From La Demajagua, I rode to the town of Manzanillo, then caught a bus to Bayamo.
When I first entered the room I thought that I was entering a honeymoon suite because it was decorated primarily in pink with an abundance of crystal accents. The owner was so nice that I decided that the decor was of little consequence.
The bathroom was clean and the shower was perhaps the best that I had experienced in all of Cuba. The shower spout was the type of spout that I loved - a large overhead rain shower head.
On the inside was some original period furniture that belonged to the family.
A small interior patio.
The Cuba flag alongside the Cespedes flag.
Down the street a young girl gazes out of the doorway of a local church.
A store selling shoes.
While walking around the outskirts of the city center of Bayamo, Cuba I stumbled across this rather large and peculiar structure. The building was two stories high with plain white nondescript walls. However, there were rows and columns of windows with wooden shutters. There was a man standing outside of the building just staring at the facade… so of course, I approached him and began a conversation.
He explained that the building was the San Francisco Convent and had previously housed a sisterhood of nuns dating back to 1620.
He shared that he was the caretaker and guard of the building. I took a few photos of the outside and started to walk away. He softly called me closer and said, “if you would like to look on the inside, you may.”
I entered through the door within a door. In Cuba, I noticed that many buildings had large wooden doors that might rise to ten to twelve feet high. Then within the large door, there would be a smaller door. The smaller door which might only be six to seven feet tall would be used to enter on a day-to-day basis. The larger door might be used to pass large objects or larger groups of people on special occasions.
As I walked around the inside of the convent I was thinking that I might find some interesting Catholic frescos or religious artifacts. However, it was actually quite empty and stark on the inside. I guess that the nuns lived a pretty simple existence. Or after the vacancy of the convent, the government removed all of the religious symbols.
There was a stairway that led to the second floor. On the second floor there were a number of empty rooms. Sometimes old vacant buildings are interesting and sometimes they are a little spooky. This building had been taken care of by the caretaker. It wasn't dirty, it wasn't clean, it wasn't scary, it was just empty.
I chatted with the caretaker for probably thirty minutes. I asked him about the building, the history, the history of Bayamo, his life and his work. He was curious about where I had visited in Cuba and where I was planning to go. I shared a few stories about the places that I had traveled in Cuba. He asked if I had traveled to other countries.
Sometimes I'm a little reluctant to share my travel stories because I know that I have been very fortunate to travel to the places that I've visited and that there are other people that are not so fortunate. And while I almost always travel on a small budget, I'm still very privileged just to have the time and resources to travel.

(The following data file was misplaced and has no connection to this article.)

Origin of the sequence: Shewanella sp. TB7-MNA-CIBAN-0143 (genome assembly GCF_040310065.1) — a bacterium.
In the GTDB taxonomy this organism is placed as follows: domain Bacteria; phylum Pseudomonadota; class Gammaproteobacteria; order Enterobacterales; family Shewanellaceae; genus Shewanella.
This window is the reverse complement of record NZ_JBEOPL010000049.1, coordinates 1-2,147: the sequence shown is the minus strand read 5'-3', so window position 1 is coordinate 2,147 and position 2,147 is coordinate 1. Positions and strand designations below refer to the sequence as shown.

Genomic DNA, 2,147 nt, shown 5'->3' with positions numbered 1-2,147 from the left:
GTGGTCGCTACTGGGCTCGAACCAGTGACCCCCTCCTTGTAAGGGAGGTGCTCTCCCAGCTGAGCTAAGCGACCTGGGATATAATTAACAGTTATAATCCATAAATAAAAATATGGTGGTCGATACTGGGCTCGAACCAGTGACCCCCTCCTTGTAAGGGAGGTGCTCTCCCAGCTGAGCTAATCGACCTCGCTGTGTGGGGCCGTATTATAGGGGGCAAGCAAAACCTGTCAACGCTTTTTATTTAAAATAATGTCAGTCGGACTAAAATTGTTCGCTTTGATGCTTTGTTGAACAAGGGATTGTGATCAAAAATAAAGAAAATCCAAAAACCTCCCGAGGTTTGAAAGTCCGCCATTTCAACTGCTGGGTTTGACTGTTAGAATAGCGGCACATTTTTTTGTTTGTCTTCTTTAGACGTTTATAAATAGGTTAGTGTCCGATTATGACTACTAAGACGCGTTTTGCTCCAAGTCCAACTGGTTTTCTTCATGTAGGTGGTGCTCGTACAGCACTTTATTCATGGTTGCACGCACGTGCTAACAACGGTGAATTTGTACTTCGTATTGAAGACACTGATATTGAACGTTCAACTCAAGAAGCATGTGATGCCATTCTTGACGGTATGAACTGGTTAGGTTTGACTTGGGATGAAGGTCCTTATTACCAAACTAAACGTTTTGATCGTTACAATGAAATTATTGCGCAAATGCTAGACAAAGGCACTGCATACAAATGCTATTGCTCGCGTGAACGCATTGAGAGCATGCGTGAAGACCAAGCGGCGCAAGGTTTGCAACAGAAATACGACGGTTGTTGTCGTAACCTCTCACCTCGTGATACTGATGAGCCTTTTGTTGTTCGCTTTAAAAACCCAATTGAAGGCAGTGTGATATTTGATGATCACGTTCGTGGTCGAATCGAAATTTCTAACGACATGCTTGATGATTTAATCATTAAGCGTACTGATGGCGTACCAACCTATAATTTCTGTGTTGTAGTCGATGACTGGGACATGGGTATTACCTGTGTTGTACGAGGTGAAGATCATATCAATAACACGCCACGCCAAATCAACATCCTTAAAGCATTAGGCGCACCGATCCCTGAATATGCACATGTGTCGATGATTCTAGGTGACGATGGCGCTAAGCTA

This gentile man was genuinely curious about the world outside of Bayamo and Cuba.
Where could I begin?
I shared the names of a few of the places where I had lived and traveled in Latin American - Guatemala, Argentina and Brazil. I explained that I am typically drawn to places with beautiful natural areas and warm friendly people.
After some time, I felt that it was time to leave.
He asked me if I would take a photo of him and show it to the rest of the world. He said that he knew that he would never be able to leave Bayamo, so he wanted his photo to travel.
I took his photo. I almost cried.
This particular afternoon it began to rain. An attendent of the park quickly took down the flag. Two little kids stood by and watched in amazement. It was one of those times that I wished that I was carrying my good camera with a zoom lens to capture the moment. The expression on the little boys face was priceless.
The experience was peculiar because some people showed up late and others left early. I was wondering if all of the patrons, all five of us, were really just trying to find an activity to avoid the rain.
I really enjoyed my time in Bayamo. The town was large enough to have a number of interesting sites and activities, but small enough to have approachable and friendly people.
I asked a number of the locals where I should go next. I inquired if it was worthwhile to visit the nearby city of Holguin to the north or Las Tunas to the west. Many folks said that both of the towns were more touristic, but not really very significant. One person was honest enough to share with me that many male tourists go to Holguin and Las Tunas to find Cuban girlfriends. Interesting. I inquired if the tourists eventually get married to these girlfriends. He said, "No." In other words Holguin and Las Tunas had developed somewhat of a reputation for sex tourism. At first I was not sure if the locals were telling me the truth, which is sometimes hard to decipher in Cuba, or telling me tales of the neighboring provinces and cities out of rivalry or jealousy. I had begun to notice that many Cubans held fierce loyalty to their hometowns and provinces - wherever that might be.
Later, I ran into traveler and asked her if she would recommend visiting Holguin or Las Tunas. She confided that she felt uncomfortable in both cities and confirmed that she saw what appeared to be a lot of overt sex tourism. I decided that I would seek a more legit location. The owner of the Casa at which I was staying mentioned that I might like to visit the town of Sancti Spiritus. I knew nothing about the town other than it was about 400km west along the Carretera Central (Central Highway). Sometimes you just don't know until you go.